Last year in the UK over 60,000 cancer patients enrolled on clinical trials aimed at improving cancer treatments and making them available to all.
A study to find sentinel nodes in rectal cancer (SentiRect)
This study looked at using magnetic tracers. This was to help find the first
The first lymph node that cancer cells in lymphatic fluid reach is known as the
This study was open for people to join between 2016 and 2020. The team reported the results in 2021.
More about this trial
When this study was done, the usual treatment for rectal cancer was surgery. It is usual to have scans before surgery to check if the cancer has spread. Sometimes these scans are not completely accurate at finding cancer in the lymph nodes.
Finding and checking the
In this study, researchers tested a technique to find the sentinel node. To do this, they used a magnetic tracer and detector.
This was a
- find out if it was possible to detect the tracer at the time of surgery
- learn more about the side effects of having the tracer
- find out if having the tracer makes surgery more difficult
Summary of results
This study was open to people having surgery for rectal cancer. Everyone had an injection of the tracer.
The tracer consists of tiny nanoparticles of iron which can be magnetised. When these particles get into the body’s tissue, they are filtered out and removed from the system by the lymph nodes. The particles are so small they then stay trapped in the lymph node.
A handheld probe called Sentimag generates a small magnetic field. This magnetises the iron nanoparticles so the probe can then locate the sentinel lymph node.
Everyone taking part in the study had an
Everyone then had the surgery that was already planned for them.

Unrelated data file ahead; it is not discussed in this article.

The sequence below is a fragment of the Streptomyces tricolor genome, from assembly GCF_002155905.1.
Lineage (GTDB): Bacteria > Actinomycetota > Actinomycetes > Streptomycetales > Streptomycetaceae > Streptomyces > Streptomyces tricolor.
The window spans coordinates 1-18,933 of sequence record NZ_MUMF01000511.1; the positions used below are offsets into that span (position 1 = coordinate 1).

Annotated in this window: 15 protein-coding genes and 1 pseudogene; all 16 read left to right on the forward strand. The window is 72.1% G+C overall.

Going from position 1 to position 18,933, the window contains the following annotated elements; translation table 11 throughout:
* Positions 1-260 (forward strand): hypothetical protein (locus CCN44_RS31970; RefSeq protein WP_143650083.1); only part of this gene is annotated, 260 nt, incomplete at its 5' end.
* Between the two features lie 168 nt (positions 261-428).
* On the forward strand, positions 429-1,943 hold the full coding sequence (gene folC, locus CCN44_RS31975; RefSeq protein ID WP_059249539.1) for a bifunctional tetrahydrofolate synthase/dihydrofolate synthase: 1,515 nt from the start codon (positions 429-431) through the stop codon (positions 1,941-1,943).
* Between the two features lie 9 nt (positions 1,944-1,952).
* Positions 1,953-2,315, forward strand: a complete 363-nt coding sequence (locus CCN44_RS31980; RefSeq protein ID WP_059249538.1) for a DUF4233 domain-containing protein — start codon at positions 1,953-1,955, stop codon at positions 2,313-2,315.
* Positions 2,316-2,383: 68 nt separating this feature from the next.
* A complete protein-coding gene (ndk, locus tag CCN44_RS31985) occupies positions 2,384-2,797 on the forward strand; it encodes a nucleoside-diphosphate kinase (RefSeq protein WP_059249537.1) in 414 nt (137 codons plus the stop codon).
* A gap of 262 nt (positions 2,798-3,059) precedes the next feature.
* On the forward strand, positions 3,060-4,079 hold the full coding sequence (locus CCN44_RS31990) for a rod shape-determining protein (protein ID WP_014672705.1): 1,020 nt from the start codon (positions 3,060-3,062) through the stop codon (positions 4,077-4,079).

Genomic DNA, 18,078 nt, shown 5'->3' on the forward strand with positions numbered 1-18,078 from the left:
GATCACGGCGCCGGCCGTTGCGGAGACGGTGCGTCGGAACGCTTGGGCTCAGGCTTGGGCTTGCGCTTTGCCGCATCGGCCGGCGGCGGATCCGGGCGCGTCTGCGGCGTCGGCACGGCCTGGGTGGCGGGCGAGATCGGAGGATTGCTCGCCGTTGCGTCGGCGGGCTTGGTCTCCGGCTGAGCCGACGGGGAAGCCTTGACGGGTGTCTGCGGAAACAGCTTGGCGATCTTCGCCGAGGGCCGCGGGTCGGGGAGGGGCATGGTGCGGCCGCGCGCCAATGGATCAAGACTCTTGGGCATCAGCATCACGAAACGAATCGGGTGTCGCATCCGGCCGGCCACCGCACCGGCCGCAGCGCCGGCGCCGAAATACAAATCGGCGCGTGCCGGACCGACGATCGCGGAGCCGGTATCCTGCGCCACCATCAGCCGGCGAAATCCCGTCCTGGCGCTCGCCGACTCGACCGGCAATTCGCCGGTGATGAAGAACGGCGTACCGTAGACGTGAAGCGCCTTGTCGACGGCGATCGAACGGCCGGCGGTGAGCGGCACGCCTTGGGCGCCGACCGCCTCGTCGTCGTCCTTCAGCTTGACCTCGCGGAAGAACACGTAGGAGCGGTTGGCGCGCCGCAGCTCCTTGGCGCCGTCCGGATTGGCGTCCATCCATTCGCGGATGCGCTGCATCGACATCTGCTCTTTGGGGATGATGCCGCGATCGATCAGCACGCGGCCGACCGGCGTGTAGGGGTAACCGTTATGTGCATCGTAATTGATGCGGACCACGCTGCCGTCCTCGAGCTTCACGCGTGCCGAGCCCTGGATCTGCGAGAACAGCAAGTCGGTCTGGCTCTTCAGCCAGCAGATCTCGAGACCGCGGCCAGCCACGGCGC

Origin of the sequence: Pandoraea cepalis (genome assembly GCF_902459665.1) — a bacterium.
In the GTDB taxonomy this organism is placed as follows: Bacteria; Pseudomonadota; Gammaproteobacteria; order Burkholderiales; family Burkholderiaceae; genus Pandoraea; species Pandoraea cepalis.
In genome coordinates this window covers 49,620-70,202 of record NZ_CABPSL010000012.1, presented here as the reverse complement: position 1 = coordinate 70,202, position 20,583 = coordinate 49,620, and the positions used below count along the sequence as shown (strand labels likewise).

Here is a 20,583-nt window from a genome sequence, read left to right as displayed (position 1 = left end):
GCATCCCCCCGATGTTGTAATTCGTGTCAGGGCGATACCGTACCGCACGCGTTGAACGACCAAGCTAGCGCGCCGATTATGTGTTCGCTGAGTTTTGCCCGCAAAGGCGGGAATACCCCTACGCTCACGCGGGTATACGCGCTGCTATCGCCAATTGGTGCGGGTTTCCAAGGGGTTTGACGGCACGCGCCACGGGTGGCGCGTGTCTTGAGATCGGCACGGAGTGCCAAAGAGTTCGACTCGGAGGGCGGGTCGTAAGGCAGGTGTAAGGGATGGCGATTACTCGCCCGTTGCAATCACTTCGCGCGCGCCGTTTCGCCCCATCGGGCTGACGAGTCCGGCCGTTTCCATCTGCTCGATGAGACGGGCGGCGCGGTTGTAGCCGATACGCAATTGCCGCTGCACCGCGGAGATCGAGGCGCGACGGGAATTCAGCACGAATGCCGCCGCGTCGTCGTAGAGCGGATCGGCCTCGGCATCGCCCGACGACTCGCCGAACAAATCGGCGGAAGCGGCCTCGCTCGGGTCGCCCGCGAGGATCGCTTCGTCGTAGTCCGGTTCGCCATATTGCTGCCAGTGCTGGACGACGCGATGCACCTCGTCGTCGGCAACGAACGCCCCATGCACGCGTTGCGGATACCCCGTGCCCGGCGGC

There were 2 parts to this trial.
Part A was for people having a type of surgery called a total mesorectal excision. 13 people joined this part.
Part B was for people having a type of surgery called transanal endoscopic microsurgery (TEM). 2 people joined this part.
For everyone taking part the doctor used a magnetic probe to locate the sentinel lymph node in the tissue around the rectum. This was during or after surgery, depending on the type of operation planned.
The team had hoped to find 40 people to join. Recruitment was slow and only 15 people took part. The study closed earlier than planned but there were some findings to report.
The study team looked at the:
- tracer dose
- way of giving it
- timings between the injection,
MRI scansand surgery
The team found that all of the above were acceptable. And that having the injection didn’t delay surgery.
The team also looked to see if the technique was reliable enough to identify the sentinel node in the rectum. They found that it wasn’t reliable enough.
The team found that the tracer didn’t cause any side effects.
The study team concluded the technique didn’t work well enough to help find the sentinel node in this small study.
The team are keen that the technique isn’t rejected altogether. They think that more trials should be done to collect evidence about it.
They suggest testing it in trials that use scans. This could help find out whether MRI scans to find lymph nodes in early rectal cancer could be improved.
All trial results help doctors and researchers understand more about different cancers and the best way to treat them.
Where this information comes from
We have based this summary on information from the research team. As far as we are aware, the information they sent us has not been reviewed independently
How to join a clinical trial
Please note: In order to join a trial you will need to discuss it with your doctor, unless otherwise specified.
Mr Chris Cunningham
Colorectal Therapies Healthcare Technologies Cooperative
Oxford University Hospitals NHS Trust
University of Leeds
If you have questions about the trial please contact our cancer information nurses
Freephone 0808 800 4040